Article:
In the past, I suggested that ice is complicated. The short course is that the holy grail is to produce spherical ice that is crystal-clear with minimal effort. Clear spheres are interesting because they minimize surface area (i.e. melting (i.e. chilling)) and they look amazing. A ice sphere mold plus a cooler can occasionally yield impressive results, but it tends to be somewhat hit-or-miss.
Wintersmiths attempts to produce 60mm crystal clear ice spheres with minimal effort. Each gadget runs $85. For that tariff one gets three plastic/silicone pieces and a vacuum mug. It’s difficult to suggest the components are worth $85:
Preparation is pretty straightforward: assemble the three pieces and cram them into the vacuum mug. Fill with water. Shake. Fill with more water. Put in freezer for a day.
Extraction is less straightforward. In fact, it’s a pain in the ass. The instructions suggest lubricating the silicone components with oil; I did not find this made any difference in practice. Once extracted from the mug, running the components under warm water works well enough, but making it work without unintentionally melting part of the sphere becomes difficult.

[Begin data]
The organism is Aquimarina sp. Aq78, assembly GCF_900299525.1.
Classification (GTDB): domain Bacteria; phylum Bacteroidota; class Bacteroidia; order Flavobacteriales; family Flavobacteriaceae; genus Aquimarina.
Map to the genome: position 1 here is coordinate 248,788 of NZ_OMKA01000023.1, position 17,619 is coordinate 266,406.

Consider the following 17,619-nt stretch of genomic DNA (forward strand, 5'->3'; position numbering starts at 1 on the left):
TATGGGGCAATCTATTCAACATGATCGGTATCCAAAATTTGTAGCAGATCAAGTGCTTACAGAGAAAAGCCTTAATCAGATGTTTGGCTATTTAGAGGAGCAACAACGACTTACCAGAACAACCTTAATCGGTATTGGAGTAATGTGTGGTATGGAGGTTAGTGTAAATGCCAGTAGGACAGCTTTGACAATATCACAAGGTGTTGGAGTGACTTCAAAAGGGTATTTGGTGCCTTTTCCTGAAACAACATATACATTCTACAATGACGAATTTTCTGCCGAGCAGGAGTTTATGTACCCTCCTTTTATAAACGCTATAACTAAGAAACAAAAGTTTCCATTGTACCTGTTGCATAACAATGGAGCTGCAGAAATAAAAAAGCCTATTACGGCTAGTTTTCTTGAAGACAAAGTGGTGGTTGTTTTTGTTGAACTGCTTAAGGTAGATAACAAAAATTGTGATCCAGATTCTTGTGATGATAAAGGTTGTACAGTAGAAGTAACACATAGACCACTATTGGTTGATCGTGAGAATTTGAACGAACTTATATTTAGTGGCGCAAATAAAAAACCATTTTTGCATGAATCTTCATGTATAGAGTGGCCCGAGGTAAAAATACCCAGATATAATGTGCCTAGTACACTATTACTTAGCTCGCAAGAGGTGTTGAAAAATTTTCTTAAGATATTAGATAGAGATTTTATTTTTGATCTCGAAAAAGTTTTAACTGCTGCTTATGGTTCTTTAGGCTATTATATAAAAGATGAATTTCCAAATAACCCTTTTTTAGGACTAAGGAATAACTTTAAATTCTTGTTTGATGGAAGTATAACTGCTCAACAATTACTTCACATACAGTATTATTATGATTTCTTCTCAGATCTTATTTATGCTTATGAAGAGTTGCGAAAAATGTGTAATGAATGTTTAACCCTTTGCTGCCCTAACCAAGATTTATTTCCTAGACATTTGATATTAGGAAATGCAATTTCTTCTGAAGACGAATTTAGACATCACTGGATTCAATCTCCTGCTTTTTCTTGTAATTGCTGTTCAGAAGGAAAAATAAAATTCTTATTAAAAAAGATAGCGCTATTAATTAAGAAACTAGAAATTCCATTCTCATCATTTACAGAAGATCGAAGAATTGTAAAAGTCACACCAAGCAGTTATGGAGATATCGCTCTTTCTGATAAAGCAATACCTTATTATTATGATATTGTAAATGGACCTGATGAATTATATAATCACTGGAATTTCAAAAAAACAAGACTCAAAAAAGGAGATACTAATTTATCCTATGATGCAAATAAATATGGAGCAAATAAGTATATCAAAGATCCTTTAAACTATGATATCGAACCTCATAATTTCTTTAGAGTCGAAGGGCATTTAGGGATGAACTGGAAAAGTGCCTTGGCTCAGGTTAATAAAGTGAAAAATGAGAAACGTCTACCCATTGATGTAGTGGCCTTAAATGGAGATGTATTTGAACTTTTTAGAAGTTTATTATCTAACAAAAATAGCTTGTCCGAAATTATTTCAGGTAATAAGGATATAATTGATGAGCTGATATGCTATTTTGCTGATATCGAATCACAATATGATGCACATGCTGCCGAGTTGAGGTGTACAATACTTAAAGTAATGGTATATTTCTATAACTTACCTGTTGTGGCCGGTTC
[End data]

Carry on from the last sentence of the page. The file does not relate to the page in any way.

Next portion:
It takes some practice to get the sphere out without a hole in it. It also takes some practice to get the sphere out without a bunch of ugly cylinders sticking out of it. Finally, if everything’s done perfectly, the sphere has a giant ‘W’ imprinted in it. Having spent $85 to make an ice sphere, it’s somewhat offensive that I have to have it branded with a giant W.
Alright, screw that. It’s not somewhat offensive. It’s obnoxious. Shame on them. With all of that said, the gadget works relatively well. It produces a sphere and the sphere is clear. Massaging it in one’s hands or with careful melting via water produces a nearly perfect clear ice sphere at about 50mm in diameter. This is a pretty nice trick for something that takes about the same space as a 20oz bottle of coke in the freezer.
The price is steep, but it’s cheaper than a sphere melter. The downside, perhaps, is that a sphere melter might be necessary to produce a “perfect” sphere.
On the other hand, if the goal is to get decent clear ice spheres for under $100, this may well be the best option. It takes minimal space and does not require a lot of care.